The boys and their 25-year-old coach are currently huddled together in a small chamber four kilometers (2.5 miles) inside of the cave network, with a limited supply of oxygen.

To reach them, expert divers must carefully traverse jagged passageways, occasionally narrowing to the width of a person, forcing divers to remove their breathing tanks from their backs and enter like a pencil, taking extra care not to snag their wetsuit. The tunnels are pitch black. The water is muddy and cold. The whole journey can take up to six hours.

For almost two weeks, authorities have been pumping water from the caves, 24-hours a day. Such is the volume of water extracted that entire nearby fields have been transformed into lakes.

The banks along the road leading to the cave’s entrance are now a freshwater stream, used by exhausted rescue workers each morning to bathe.

Earlier in the week, efforts to lower the water levels had generated an air of optimism. During a press conference Thursday, one Thai official suggested that the kids may even be able to “walk out.”

Such hopes have now vanished, replaced instead with a mounting sense of urgency. People at the large makeshift camp that now surrounds the caves liken the mood to that of a hostage situation.

Dark clouds drift ominously overhead. Weather forecasters predict heavy rains Saturday evening and throughout the week.

The chamber in which the boys are located is no longer thought safe. Even if they are given enough food to wait out the rainy season, there is no guarantee that the ledge they are sitting on will not be submerged.

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There are no easy decisions. But with the flood waters expected to rise in the coming days, a decision will have to be made soon.

“The teams there will have a tipping point where they have to make that call to bring them out. To leave them there would almost certainly result in them drowning,” said one British mining engineer and experienced cave diver, who did not wish to be named due to the sensitivity of the subject.

“The tipping point will be related to how much rain is starting to fall, water levels inside, versus how the boys are doing. They’ll be looking at flow rates, recorded rain fall over the past weeks, months to get a rough indicator of where they’re at, they’ll have a deadline in mind, and then they’ll go for the most unpopular way out,” he added.

Each day rescuers at the camp talk of differing strategies. Drilling holes, expanding the tunnels, pumping out water.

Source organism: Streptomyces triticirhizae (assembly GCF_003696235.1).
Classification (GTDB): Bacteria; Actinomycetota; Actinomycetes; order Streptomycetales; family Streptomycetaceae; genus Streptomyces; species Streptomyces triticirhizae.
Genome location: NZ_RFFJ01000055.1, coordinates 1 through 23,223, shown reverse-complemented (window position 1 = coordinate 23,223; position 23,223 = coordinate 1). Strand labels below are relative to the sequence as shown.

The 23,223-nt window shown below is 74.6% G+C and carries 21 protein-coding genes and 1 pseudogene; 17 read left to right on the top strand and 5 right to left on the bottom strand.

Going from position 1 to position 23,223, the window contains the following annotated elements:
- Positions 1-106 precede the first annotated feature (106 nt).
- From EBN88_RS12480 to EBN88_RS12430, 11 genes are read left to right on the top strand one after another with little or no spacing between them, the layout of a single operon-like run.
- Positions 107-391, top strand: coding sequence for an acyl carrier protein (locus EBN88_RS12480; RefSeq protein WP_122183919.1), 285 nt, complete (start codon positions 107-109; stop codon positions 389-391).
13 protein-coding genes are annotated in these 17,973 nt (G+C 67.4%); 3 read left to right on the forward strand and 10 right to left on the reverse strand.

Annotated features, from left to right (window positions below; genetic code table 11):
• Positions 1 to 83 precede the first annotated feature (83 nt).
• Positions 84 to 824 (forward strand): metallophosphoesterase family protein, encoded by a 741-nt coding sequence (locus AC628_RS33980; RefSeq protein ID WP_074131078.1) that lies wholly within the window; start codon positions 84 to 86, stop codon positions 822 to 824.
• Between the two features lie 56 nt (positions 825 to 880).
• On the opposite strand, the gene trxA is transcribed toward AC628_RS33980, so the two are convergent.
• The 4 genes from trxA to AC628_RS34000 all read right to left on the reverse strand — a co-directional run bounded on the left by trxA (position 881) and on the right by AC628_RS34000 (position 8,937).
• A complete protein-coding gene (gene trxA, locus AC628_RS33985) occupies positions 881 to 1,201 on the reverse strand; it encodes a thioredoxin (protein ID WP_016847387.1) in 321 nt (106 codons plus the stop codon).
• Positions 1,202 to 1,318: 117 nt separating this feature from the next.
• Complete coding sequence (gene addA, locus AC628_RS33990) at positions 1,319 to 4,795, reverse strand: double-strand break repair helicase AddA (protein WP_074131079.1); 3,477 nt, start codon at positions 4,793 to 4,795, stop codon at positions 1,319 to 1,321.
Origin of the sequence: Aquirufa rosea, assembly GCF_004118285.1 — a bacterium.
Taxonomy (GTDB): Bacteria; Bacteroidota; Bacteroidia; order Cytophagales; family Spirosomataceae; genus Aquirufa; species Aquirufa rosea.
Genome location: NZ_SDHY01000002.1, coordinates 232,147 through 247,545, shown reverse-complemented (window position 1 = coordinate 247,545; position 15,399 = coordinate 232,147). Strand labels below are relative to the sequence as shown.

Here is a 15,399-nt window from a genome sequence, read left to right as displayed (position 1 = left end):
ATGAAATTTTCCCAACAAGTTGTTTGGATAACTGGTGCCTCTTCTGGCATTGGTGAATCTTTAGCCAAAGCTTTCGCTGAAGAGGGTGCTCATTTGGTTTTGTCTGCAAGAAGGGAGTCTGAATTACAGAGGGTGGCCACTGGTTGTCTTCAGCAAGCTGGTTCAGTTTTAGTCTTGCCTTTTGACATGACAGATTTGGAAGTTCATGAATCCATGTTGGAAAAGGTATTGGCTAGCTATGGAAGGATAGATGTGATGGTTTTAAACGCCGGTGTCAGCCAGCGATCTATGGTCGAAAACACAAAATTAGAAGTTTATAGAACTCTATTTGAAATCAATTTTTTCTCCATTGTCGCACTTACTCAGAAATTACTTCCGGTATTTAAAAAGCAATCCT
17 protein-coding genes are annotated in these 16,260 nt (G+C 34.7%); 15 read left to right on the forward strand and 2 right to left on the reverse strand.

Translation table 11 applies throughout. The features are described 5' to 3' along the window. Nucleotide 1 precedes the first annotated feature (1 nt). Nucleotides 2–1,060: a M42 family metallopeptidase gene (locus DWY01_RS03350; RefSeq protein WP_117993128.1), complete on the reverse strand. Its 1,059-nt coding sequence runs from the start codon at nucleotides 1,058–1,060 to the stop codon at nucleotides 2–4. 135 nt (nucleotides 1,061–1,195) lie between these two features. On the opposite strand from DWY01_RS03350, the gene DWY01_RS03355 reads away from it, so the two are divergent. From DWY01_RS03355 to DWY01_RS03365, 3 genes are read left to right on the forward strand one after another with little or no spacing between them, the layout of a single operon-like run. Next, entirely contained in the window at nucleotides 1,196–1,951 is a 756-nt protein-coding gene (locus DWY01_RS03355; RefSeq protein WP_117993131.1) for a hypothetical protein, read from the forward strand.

Earlier this week, authorities announced that the boys, the youngest of whom is just 11 years old, would undergo a crash course in scuba training in the hopes that they might be able to dive out.

Though fraught with risk, friends and family had warmed to the idea, encouraged by news that diving teams from around the world had arrived on site to lend their expertise.

On Thursday, classmates of the boys at Prasitsart School had talked excitedly about their friends swimming bravely to safety with the help of foreign divers.

It would be “no problem” they assured us, their friends were more than capable, and besides they have the best divers in the world helping them.

On Friday, that option appeared to fade with news that a former Thai Navy SEAL, volunteering in the rescue effort, had died while swimming through the cave passageways.

No one in Mae Sai is prepared to think the worst, let alone say it aloud. But the mood among the community is beginning to shift, as the reality of the situation takes hold.

At a school attended by one of the missing children a teacher asked how the boys could possibly complete a journey that was too tough even for a former Thai Navy SEAL?

News that some of the boys, especially the younger ones, are suffering from malnutrition, has added to those fears.

In the town’s main market, where TVs remain permanently tuned to the news, people chatted nervously of the need to find other options. Surely, they can drill an opening in the roof of the cave, they asked.

A WhatsApp group chat popular with some of the older school kids in the town said that a famous American engineer called Elon Musk was sending help. Maybe that would prove the difference.

But it is the families of the children who feel these questions most keenly.

At the Anubanmaesai primary school, where the youngest of the 12 missing boys, 11-year-old Chanin Viboonrungruang, is in his final year, the school’s principal talked of his concern for the boy’s parents.